My “baby” is 10. Going on 10 and a half. His voice hasn’t changed yet, but I know it will in the next year or so, just like his older brother’s voices changed.
Sometimes he still seems so much like a little boy. Giving me hugs, playing with his toys. And other times I see the teenager about ready to emerge, with video games and telling me he really just wants to play with his friends.
I think back to years past when having a park playdate was the best way to pass the time. I would meet up with friends, and our kids would play. This started back when my now 16-year old was a little over a year old meeting up with friends at the play area in the local mall.
Park playdates become a staple of the toddler, preschool, and childhood years. You learn where the best parks are, and the ones that aren’t worth the drive. You figure out which ones have the best places to sit so you don’t feel like the sun is bearing down on you while the kids play. And the parks by the Starbucks are always a hit.
And now, with the ages and stages my boys are, I realize the park playdate years are over. This isn’t to say that my boys would never enjoy a park again because I am sure they would. But I highly doubt I will ever make plans to meet a friend and her kids at a park to play, especially with COVID still being in our future.
As I think about 2022, a year which I hope is normal again, my son will be 11, headed to 12. He will be entering middle school and so much about childhood will slowly drift away.
He will stop playing with so many toys, and opt for electronics. He will grow taller than me and will lose that little boy’s voice. And I will stand by watching another of my boys make the leap from childhood to the teen years.
I get so very emotional about this time with him, even though I have already been through this stage a few other times. The days are long, but the years, they are short and before you know it you hit a different stage. And there is just something about your youngest child hitting the teenage years that makes you realize how fast time really goes.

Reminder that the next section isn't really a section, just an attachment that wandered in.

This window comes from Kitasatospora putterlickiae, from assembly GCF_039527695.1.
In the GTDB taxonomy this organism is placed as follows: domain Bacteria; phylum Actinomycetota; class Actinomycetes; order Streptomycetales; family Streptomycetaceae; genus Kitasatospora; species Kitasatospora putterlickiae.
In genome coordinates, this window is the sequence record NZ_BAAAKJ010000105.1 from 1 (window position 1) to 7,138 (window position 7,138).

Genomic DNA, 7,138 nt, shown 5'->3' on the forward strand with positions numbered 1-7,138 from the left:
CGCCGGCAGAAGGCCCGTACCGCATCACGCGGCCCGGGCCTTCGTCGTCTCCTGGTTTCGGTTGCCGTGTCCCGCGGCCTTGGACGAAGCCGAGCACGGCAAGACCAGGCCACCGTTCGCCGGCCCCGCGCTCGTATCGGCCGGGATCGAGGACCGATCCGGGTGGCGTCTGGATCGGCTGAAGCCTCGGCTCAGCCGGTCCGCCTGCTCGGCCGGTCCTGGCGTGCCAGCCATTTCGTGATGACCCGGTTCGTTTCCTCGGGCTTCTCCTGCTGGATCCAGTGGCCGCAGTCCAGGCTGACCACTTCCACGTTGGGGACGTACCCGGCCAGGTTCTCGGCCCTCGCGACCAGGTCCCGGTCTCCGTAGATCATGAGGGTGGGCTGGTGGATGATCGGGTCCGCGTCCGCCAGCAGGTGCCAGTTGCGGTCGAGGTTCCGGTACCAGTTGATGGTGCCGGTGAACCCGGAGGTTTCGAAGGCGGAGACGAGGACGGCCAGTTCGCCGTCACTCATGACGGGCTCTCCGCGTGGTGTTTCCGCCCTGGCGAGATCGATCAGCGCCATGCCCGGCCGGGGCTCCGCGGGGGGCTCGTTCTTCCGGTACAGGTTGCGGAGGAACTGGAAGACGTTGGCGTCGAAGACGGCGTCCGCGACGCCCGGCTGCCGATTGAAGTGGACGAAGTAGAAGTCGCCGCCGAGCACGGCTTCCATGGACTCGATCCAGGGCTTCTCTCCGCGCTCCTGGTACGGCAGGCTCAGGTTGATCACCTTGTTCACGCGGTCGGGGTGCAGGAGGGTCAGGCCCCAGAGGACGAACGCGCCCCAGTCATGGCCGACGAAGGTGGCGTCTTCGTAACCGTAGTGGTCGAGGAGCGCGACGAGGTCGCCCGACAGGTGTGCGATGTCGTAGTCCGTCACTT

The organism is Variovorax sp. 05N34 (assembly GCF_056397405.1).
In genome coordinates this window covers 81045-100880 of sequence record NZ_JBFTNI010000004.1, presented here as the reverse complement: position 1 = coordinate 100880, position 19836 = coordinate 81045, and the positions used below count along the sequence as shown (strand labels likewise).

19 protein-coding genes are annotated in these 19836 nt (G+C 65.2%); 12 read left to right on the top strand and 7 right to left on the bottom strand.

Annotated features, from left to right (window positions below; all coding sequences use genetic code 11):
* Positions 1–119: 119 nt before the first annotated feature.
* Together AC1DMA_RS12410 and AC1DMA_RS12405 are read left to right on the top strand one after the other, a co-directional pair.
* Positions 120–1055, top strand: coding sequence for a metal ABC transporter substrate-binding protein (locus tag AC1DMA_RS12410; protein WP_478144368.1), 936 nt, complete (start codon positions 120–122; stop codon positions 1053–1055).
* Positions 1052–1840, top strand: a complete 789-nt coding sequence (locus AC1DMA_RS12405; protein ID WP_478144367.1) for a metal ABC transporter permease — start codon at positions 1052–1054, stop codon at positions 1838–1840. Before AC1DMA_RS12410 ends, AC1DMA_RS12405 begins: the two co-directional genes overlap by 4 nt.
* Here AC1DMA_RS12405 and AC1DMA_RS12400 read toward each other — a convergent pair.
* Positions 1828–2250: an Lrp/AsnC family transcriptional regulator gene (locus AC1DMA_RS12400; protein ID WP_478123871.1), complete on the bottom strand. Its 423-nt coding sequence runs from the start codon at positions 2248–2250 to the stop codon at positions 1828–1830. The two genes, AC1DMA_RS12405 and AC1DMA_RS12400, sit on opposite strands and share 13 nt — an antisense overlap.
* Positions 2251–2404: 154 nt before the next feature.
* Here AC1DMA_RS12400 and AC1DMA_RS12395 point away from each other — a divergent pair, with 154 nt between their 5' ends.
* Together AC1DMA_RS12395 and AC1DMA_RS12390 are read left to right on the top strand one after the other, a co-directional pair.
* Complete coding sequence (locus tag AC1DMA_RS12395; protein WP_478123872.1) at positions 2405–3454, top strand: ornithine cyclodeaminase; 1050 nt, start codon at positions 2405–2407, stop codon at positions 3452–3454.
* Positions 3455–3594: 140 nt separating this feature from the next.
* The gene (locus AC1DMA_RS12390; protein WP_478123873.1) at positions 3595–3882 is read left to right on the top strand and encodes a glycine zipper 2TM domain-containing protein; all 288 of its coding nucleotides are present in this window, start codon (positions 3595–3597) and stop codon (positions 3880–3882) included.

And so, as I reflect about those park playdate years, I realize we had our last one and didn’t even know it. We said goodbye to a big part of our lives, and moved on, without any of the fanfare.
And such is the truth of childhood and raising children. When they are babies, you hit the big milestones. Watching them learn to walk, to run, and potty train. You take them to their first day of kindergarten and watch them learn how to ride a bike.
But other milestones hit quietly, taking you to the next stage, without you even noticing. And these are the milestones that you look back on, realizing time has changed, realizing that you have moved on.
I have always tried to embrace every stage, knowing that some will be more difficult than others. Knowing that I will miss some and be glad to move on from others. Knowing that each stage is a move towards my children living their own lives away from me.
As I sit here writing this, next to my 10-year-old. I hope that I can embrace the next few years of transition for him. That he will still give me hugs, even when he is taller than me. That I will always be able to remember the child version of him, even as he grows into the man he will become.
We had our last park playdate and I didn’t even know it.